Avoid heavy and tight decorations on your tree.
Walking through neighbourhoods during the fall is always a fun sight-seeing excursion, with spooky decorations adorning people’s homes. However, hanging heavy décor on trees can weigh down branches, potentially leading to breakage. Décor that is tied too tightly and left too long can also girdle a tree, causing damage to the tree that could be life-threatening.
When hanging outdoor decorations, we recommend attaching them to your door, along your porch and on lampposts. If you do want to add some spooky pizzaz to your trees, ensure the décor is light and not tied too tightly on the branches or trunk to avoid harming the tree. Try a lightweight decoration, like a ghost made from a thin bedsheet and hang it on a mature, sturdy branch with flexible ties (old pantyhose are perfect!) to minimize possible injury to the tree. Do not forget to remove any decorations and ties after the Halloween festivities are over.
Leave your leaves!
Halloween is filled with sweet treats from Trick-or-Treating, and we should spread the joy to our yard too! Give your yard a treat by leaving your leaves on the ground!
When you do not rake up your leaves, they break down and add organic material and essential nutrients back into your soil, nourishing your trees and garden. This is particularly beneficial in urban areas and new developments where soil may be lacking nutrients. The leaves also create a natural mulch that protects tree roots from extreme cold and helps supress weeds. In addition, leaf litter also makes a great shelter for overwintering animals such as birds, frogs and salamanders. Even the vast majority of insects, like butterflies and moths, hibernate in leaf litter as eggs, caterpillars, cocoons / chrysalises and adults. And as a bonus, it’s less tedious work for you and “leaves” you with more time to enjoy the fall season!
Did you know that millions of pumpkins are sent off to our landfills every single year? Why not repurpose your jack-o-lanterns and pumpkin décor once Halloween is over by turning them into pumpkin mulch and compost? Pumpkins are rich in nitrogen and will add nutrients to your trees and garden as they decay. Pro tip: cut up your pumpkins into smaller pieces and mix them with some leaf litter to help them break down quicker! Just ensure there is no wax, paint, or marker on the pumpkins.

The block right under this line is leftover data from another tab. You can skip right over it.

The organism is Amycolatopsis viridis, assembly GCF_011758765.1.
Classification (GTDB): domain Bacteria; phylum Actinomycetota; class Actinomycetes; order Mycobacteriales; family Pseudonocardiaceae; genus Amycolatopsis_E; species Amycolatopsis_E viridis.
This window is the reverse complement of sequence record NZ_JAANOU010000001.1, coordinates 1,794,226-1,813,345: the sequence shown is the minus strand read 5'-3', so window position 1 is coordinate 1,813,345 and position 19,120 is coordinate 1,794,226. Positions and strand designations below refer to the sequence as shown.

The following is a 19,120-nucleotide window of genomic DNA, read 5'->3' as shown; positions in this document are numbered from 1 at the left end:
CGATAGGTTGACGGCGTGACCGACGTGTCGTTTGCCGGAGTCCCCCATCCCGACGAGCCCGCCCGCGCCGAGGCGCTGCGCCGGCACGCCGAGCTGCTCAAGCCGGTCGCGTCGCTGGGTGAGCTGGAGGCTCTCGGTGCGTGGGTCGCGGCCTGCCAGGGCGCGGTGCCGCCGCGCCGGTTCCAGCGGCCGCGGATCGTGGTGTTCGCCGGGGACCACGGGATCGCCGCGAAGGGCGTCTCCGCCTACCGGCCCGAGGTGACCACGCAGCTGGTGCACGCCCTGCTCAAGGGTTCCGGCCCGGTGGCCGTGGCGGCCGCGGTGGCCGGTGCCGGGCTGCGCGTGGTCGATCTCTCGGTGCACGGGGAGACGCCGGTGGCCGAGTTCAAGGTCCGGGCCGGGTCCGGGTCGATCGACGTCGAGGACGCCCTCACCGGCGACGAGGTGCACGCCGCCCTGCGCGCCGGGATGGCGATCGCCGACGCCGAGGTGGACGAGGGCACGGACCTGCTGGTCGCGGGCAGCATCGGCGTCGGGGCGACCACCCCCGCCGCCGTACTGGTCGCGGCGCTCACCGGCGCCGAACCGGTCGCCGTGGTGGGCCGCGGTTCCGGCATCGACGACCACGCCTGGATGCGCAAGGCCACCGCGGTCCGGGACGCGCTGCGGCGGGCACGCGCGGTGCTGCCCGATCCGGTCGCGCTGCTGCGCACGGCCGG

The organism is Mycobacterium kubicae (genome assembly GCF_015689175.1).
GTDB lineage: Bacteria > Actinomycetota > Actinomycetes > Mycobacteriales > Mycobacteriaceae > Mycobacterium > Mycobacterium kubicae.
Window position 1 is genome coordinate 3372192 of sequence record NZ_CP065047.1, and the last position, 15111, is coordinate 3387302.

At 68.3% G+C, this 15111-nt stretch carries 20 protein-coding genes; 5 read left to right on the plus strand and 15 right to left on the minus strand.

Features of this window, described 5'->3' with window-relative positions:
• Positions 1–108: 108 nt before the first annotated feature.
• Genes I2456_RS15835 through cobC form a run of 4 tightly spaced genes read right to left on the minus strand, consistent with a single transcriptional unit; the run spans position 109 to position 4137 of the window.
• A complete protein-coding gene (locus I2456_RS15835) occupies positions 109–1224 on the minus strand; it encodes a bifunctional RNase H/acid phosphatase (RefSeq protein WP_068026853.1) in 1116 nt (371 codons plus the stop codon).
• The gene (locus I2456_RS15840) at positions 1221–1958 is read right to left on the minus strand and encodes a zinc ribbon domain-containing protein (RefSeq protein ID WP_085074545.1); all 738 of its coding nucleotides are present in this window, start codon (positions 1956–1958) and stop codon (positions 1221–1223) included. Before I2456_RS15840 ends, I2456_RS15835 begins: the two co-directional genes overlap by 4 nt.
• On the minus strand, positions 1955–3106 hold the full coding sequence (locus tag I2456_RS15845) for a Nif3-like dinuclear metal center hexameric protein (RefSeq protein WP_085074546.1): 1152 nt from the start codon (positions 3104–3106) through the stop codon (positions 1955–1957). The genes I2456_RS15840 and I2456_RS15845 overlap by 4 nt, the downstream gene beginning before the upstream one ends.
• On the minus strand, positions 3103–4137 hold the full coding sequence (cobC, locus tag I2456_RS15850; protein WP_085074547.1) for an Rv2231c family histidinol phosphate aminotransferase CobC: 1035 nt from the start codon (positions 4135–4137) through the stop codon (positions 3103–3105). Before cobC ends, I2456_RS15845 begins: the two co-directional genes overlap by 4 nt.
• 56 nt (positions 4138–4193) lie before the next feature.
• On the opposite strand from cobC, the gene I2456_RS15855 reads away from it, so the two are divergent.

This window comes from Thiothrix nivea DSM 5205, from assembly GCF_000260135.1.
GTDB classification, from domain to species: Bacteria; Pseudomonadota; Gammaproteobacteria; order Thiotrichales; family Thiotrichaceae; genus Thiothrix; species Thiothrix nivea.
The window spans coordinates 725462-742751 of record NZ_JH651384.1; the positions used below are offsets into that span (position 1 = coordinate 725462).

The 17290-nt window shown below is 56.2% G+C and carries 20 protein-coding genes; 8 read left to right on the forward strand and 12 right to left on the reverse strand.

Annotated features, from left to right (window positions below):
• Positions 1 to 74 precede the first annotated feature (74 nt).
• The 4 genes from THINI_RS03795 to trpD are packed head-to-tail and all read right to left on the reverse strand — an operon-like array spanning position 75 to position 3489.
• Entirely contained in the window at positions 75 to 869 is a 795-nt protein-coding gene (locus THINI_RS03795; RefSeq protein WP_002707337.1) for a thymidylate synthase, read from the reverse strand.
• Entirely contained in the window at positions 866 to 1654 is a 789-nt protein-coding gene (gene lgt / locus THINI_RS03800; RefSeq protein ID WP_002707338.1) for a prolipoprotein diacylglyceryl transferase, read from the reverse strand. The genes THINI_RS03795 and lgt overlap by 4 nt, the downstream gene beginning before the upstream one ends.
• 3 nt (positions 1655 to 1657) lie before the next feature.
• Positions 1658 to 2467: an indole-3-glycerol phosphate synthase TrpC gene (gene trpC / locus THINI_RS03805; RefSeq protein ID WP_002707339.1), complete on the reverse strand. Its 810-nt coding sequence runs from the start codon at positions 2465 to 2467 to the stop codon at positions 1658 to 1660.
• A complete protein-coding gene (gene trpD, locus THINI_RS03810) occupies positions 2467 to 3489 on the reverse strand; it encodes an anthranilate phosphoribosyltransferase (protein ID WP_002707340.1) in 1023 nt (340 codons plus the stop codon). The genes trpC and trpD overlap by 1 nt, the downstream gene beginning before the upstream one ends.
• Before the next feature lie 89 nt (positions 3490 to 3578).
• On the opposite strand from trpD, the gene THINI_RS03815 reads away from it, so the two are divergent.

Another way to repurpose your pumpkin is by turning it into a snack. Try roasting pumpkin seeds for a tasty treat for yourself or donate your pumpkins to a local farm as a delectable delight for the animals!
Plant a Kentucky Coffeetree
If your yard’s soil and sunlight conditions are suitable to plant a Kentucky coffeetree (Gymnocladus dioicus), you might just have the perfect Halloween décor to last you for decades! The Kentucky coffeetree boasts the largest leaves of any tree in Canada and is great for birds and bees in the spring and summer, which will add biodiversity to your yard. But when its leaves drop in the early fall, its eerie silhouette makes for a spooky impression. With it’s furrowed and craggily bark, irregular shape and sprawling branches, it looks like a tree you would see outside a haunted house!
Have fun with your family and friends this fall season and add some Halloween magic to your yard with these eco-friendly Halloween tips and tricks! For more information on the spooky Kentucky coffeetree and other species to enhance your Halloween décor and backyard biodiversity, check out our Backyard Tree Planting Program and sign up for a consultation with one of our arborists today!
Doreen Malapitan is the Residential Planting Programs Assistant at LEAF.
LEAF offers a subsidized Backyard Tree Planting Program for private property. The program is supported by the City of Toronto, the Regional Municipality of York, the City of Markham, the Town of Newmarket, the Regional Municipality of Durham, the Town of Ajax, the Township of Brock, the Municipality of Clarington, the City of Oshawa, the City of Pickering, the Township of Scugog, the Town of Whitby and Ontario Power Generation.